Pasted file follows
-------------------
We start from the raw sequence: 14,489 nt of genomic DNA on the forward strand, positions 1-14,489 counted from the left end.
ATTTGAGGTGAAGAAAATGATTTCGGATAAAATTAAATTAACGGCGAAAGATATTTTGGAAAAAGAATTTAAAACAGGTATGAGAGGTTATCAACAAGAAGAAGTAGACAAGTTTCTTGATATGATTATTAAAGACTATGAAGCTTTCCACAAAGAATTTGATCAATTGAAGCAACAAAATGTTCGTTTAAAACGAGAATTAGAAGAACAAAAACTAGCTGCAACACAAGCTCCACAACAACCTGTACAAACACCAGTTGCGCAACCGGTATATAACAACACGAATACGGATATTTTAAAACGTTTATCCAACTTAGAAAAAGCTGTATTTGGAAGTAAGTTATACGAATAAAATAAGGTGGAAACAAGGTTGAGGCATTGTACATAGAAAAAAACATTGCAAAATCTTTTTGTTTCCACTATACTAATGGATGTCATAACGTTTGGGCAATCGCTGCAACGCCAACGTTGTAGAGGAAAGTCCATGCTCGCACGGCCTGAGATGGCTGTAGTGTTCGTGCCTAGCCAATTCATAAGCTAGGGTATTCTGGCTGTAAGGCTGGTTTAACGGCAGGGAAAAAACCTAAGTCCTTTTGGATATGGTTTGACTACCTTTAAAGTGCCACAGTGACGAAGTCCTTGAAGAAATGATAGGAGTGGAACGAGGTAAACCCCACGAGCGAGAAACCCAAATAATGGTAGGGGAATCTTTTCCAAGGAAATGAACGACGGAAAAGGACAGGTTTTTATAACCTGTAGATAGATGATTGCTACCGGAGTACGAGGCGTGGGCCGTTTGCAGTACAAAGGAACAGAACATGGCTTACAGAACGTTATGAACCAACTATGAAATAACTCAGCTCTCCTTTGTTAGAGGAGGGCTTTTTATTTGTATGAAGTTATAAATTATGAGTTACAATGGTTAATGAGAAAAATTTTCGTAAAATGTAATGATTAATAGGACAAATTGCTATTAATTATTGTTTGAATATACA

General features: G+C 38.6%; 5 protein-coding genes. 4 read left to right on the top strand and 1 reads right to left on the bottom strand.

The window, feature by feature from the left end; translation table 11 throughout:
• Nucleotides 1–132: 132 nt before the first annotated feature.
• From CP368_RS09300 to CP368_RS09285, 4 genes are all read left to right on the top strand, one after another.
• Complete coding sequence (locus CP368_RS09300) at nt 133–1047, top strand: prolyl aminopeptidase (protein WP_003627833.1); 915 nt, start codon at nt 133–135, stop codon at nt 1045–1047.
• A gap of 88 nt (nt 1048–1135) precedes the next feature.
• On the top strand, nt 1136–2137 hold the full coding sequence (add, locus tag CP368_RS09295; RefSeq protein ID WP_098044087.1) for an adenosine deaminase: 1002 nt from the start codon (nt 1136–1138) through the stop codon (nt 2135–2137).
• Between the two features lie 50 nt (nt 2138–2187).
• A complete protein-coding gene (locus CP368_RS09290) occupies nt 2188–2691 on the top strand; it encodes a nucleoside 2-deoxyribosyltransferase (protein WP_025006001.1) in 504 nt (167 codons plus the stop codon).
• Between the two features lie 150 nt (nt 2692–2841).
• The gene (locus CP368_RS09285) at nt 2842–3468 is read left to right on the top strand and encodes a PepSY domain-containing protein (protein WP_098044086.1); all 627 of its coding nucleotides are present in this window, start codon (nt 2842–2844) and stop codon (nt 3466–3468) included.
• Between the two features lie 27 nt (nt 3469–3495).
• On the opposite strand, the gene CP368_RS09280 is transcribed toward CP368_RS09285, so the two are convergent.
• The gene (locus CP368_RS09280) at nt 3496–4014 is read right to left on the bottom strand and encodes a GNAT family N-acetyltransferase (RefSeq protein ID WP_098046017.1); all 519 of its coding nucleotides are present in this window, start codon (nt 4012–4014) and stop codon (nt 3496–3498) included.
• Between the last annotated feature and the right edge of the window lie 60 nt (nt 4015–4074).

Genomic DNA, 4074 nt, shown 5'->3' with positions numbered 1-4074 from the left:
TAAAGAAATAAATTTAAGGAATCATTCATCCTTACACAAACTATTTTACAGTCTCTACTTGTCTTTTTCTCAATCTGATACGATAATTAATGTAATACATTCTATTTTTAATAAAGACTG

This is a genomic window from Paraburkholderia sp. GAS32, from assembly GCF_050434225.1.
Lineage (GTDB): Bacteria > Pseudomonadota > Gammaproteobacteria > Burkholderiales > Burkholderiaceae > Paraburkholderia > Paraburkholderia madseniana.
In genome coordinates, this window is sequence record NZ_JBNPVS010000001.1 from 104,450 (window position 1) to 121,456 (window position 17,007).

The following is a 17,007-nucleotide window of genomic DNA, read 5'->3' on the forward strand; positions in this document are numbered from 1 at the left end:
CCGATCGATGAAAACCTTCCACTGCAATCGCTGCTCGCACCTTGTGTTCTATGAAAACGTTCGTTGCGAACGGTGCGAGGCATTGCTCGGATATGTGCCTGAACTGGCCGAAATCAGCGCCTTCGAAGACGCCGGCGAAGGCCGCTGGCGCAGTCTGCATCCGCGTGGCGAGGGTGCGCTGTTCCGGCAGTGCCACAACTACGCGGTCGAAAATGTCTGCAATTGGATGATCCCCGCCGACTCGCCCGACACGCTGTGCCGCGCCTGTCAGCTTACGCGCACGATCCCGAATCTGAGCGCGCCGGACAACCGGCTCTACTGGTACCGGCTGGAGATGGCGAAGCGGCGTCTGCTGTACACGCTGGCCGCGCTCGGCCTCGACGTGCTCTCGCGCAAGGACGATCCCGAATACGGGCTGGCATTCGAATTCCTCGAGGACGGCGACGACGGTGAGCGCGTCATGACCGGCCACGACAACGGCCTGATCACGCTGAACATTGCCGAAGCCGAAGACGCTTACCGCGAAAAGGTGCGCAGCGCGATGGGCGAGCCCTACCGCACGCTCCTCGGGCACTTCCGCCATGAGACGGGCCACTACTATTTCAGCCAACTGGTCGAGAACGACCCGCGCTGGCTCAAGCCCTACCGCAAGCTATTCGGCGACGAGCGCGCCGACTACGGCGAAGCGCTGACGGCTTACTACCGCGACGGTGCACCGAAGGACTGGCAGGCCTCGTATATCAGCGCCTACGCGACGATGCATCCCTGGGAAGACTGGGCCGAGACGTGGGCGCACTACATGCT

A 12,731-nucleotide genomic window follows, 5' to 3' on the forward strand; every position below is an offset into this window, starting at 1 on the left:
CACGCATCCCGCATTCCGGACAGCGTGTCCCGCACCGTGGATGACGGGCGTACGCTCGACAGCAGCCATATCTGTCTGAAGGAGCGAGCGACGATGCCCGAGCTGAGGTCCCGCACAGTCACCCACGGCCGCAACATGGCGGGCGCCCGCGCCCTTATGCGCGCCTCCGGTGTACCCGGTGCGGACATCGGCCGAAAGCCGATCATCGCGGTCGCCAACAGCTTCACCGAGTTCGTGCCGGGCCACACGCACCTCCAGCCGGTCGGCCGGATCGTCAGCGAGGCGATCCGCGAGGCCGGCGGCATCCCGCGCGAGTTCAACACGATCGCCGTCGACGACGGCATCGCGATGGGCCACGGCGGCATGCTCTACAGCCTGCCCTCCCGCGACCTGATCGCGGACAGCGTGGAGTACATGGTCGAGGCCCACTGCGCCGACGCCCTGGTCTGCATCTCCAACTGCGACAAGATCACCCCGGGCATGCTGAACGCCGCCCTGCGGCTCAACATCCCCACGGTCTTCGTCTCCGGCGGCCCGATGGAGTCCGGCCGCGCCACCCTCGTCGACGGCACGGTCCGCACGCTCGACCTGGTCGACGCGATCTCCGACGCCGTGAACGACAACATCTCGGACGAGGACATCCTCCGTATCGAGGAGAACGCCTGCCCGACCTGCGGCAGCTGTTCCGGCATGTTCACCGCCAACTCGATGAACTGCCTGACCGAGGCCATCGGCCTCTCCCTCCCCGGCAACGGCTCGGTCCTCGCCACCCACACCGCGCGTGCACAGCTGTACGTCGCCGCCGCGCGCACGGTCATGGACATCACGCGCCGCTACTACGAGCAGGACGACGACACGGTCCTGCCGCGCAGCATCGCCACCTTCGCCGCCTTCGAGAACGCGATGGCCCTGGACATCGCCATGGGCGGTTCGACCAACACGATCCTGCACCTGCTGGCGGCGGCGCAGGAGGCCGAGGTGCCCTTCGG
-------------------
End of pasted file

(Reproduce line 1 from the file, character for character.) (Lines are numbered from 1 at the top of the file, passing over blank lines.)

We start from the raw sequence: 14,489 nt of genomic DNA on the forward strand, positions 1-14,489 counted from the left end.